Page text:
Brewing Innovation: 3D Printing With Used Coffee Grounds To Build Caffeinated Creations

Caffeinated Creations

A pendant, espresso cups, and flower planters 3D printed from used coffee grounds. Credit: Michael Rivera

A new study highlights the potential of using old coffee grounds for 3D printing. Researchers developed a method that combines coffee grounds with sustainable ingredients to print items ranging from jewelry to espresso cups. The innovation began as a solution to manage excess coffee waste during the COVID-19 pandemic.

Coffee can do a lot of things: Wake you up, warm you up, and lessen that existential dread. It could also help reduce the waste from 3D printing, according to a new study.

That’s the vision behind a new project led by Michael Rivera, an assistant professor in the ATLAS Institute and Department of Computer Science at the University of Colorado Boulder. He and his colleagues have developed a method for 3D printing a wide range of objects using a paste made entirely out of old coffee grounds, water, and a few other sustainable ingredients.

The team has already experimented with using coffee grounds to craft jewelry, pots for plants, and even, fittingly, espresso cups. The technique is also simple enough that it will work, with some modifications, on most low-cost, consumer-grade 3D printers.

3D Printing Planter

A modified 3D printer fabricates a flower planter from used coffee grounds. Credit: Michael Rivera

“You can make a lot of things with coffee grounds,” Rivera said. “And when you don’t want it anymore, you can throw it back into a coffee grinder and use the grounds to print again.”

The group presented its findings this summer at the Association for Computing Machinery’s Designing Interactive Systems conference in Pittsburgh.

For Rivera, the project is part of his mission to make 3D printing more sustainable—allowing artists, designers, engineers and more to quickly make graspable prototypes and other household objects without adding to landfills.

“Our vision is that you could just pick up a few things at a supermarket and online and get going,” Rivera said.

Good Ideas Come From Caffeine

That vision predictably began in a coffee shop.

When Rivera was a graduate student at Carnegie Mellon University, he often worked out of a café in Pittsburgh called Arriviste Coffee Roasters. The coffee shop contracted with a local group to pick up its used coffee grounds for composting, but during the COVID-19 pandemic, that wasn’t possible. The waste began to pile up.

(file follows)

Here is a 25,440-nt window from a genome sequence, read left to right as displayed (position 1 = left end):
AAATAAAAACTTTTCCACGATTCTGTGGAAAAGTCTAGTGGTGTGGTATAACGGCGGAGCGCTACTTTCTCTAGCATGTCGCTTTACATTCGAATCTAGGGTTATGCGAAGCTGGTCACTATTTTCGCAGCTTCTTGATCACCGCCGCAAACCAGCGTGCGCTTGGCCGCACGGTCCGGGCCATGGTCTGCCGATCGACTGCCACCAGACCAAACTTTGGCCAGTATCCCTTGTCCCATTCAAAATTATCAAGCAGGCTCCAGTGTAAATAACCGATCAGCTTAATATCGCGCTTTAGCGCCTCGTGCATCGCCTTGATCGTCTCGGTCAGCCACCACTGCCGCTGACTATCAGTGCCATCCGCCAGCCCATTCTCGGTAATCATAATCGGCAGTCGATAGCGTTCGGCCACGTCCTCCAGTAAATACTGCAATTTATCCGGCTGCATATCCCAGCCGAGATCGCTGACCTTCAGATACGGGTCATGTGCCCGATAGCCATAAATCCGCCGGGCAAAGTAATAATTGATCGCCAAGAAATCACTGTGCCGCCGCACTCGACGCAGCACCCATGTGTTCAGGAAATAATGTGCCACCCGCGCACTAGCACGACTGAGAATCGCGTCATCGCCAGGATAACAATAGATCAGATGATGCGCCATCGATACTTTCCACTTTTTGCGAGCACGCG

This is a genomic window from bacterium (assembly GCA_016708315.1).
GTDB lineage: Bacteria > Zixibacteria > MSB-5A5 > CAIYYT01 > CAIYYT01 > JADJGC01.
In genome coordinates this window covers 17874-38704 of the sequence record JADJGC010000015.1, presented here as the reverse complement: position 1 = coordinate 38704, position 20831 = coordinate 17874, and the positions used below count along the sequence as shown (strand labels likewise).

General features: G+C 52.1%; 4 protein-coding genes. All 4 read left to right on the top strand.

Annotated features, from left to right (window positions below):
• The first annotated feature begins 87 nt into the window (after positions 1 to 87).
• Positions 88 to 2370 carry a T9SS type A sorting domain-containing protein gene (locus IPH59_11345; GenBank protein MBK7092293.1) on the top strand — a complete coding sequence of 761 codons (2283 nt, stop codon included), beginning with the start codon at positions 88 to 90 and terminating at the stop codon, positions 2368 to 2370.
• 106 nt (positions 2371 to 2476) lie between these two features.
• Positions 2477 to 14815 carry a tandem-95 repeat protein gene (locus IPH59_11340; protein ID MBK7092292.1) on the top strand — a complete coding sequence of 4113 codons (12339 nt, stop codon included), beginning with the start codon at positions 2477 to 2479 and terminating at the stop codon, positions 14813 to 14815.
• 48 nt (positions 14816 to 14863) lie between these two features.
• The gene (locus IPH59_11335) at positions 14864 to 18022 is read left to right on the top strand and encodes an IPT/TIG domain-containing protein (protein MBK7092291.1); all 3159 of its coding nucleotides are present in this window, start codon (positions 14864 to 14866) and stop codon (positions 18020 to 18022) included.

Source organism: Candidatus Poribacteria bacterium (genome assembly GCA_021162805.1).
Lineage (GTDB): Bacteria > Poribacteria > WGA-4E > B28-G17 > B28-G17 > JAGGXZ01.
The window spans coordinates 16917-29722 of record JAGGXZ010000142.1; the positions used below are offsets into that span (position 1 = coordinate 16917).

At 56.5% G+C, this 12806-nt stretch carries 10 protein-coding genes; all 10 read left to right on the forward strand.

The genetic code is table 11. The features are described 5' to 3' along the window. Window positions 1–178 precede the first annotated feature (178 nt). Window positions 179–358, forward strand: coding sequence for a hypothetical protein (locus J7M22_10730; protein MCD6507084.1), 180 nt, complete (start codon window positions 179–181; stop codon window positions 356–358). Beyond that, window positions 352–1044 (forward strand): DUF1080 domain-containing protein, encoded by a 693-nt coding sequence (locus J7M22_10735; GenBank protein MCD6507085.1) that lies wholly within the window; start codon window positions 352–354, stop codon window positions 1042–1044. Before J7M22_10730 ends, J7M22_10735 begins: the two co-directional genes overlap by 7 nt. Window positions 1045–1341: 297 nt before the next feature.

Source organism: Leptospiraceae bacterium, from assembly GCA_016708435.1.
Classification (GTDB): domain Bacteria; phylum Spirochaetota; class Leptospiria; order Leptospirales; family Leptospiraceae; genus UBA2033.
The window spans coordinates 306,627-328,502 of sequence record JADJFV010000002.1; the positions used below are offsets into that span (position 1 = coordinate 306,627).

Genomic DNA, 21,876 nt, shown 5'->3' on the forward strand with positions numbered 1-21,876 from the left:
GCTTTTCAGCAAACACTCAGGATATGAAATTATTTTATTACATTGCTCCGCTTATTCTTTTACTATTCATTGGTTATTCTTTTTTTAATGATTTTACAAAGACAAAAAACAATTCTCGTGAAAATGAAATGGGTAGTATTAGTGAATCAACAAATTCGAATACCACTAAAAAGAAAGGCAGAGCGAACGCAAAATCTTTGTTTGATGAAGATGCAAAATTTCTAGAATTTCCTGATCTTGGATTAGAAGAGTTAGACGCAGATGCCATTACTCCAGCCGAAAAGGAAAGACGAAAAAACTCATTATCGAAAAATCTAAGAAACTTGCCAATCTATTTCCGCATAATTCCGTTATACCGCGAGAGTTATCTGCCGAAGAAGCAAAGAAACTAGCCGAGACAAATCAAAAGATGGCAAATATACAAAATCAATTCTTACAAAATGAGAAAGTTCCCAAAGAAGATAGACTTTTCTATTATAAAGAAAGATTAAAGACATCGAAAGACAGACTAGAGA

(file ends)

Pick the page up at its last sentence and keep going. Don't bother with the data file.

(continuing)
“The owner told me, ‘I don’t know what to do with it. So I just throw it away,’” said Rivera, who joined CU Boulder as a postdoctoral researcher in 2022. “I looked at the grounds and said, ‘Maybe I can do something with them.’”

3d Printed Flower Planters

Flower planters 3D printed from used coffee grounds. Credit: Michael Rivera

Rivera explained that most consumer 3D printers on the market today print with thermoplastics of some kind. The most common is polylactic acid, or PLA. This material is, theoretically, compostable, but only a fraction of composting facilities will accept it.

“If you throw it in a landfill, which is where the majority of PLA ends up, it will take up to 1,000 years to decompose,” Rivera said.

He realized he could solve several problems at the same time: Reduce plastic waste, find something to do with all those used grounds and enjoy some warm cups of coffee in the process.

Grounds for Celebration

The team’s method is pretty simple, Rivera noted: He and his colleagues mix dried coffee grounds with two other powders that they buy online: cellulose gum and xanthan gum. Both are common additives in food and degrade easily in a compost bin. Next, the researchers mix in water.

“You’re pretty much shooting for the consistency of peanut butter,” Rivera said.

You can’t load that ooze directly into a 3D printer. First, Rivera does a little jury-rigging, modifying a printer with plastic tubes and a syringe filled with coffee paste. But the group’s creations are surprisingly hardy. When dried, the coffee grounds material is about as tough as unreinforced concrete.

“We’ve made objects with a ton of usage,” Rivera said. “We’ve dropped them, and they haven’t broken yet.”

He sees a lot of potential for turning coffee grounds into tangible objects. Rivera, for example, has made small planters out of coffee grounds, which can be used to grow seedlings for acid-loving plants like tomatoes. Once the plants get tall enough, you can plant them, pot and all, in the soil. The team can also add activated charcoal to its grounds to make parts that can conduct electricity, such as buttons for sustainable electronics.

Rivera noted that printing with coffee grounds may never become a widespread practice. Instead, he sees the project as a step toward discovering other kinds of sustainable 3D printing materials that could, one day, replace plastics.

As it turns out, you really can achieve anything with coffee.

Reference: “Designing a Sustainable Material for 3D Printing with Spent Coffee Grounds” by Michael L. Rivera, S. Sandra Bae and Scott E. Hudson, 10 July 2023, DIS ’23.
DOI: 10.1145/3563657.3595983

1 Comment on "Brewing Innovation: 3D Printing With Used Coffee Grounds To Build Caffeinated Creations"

  1. stephen schaffer | September 16, 2023 at 8:24 am | Reply

    My grandma had the right idea for coffee grounds -she put them into her garden.

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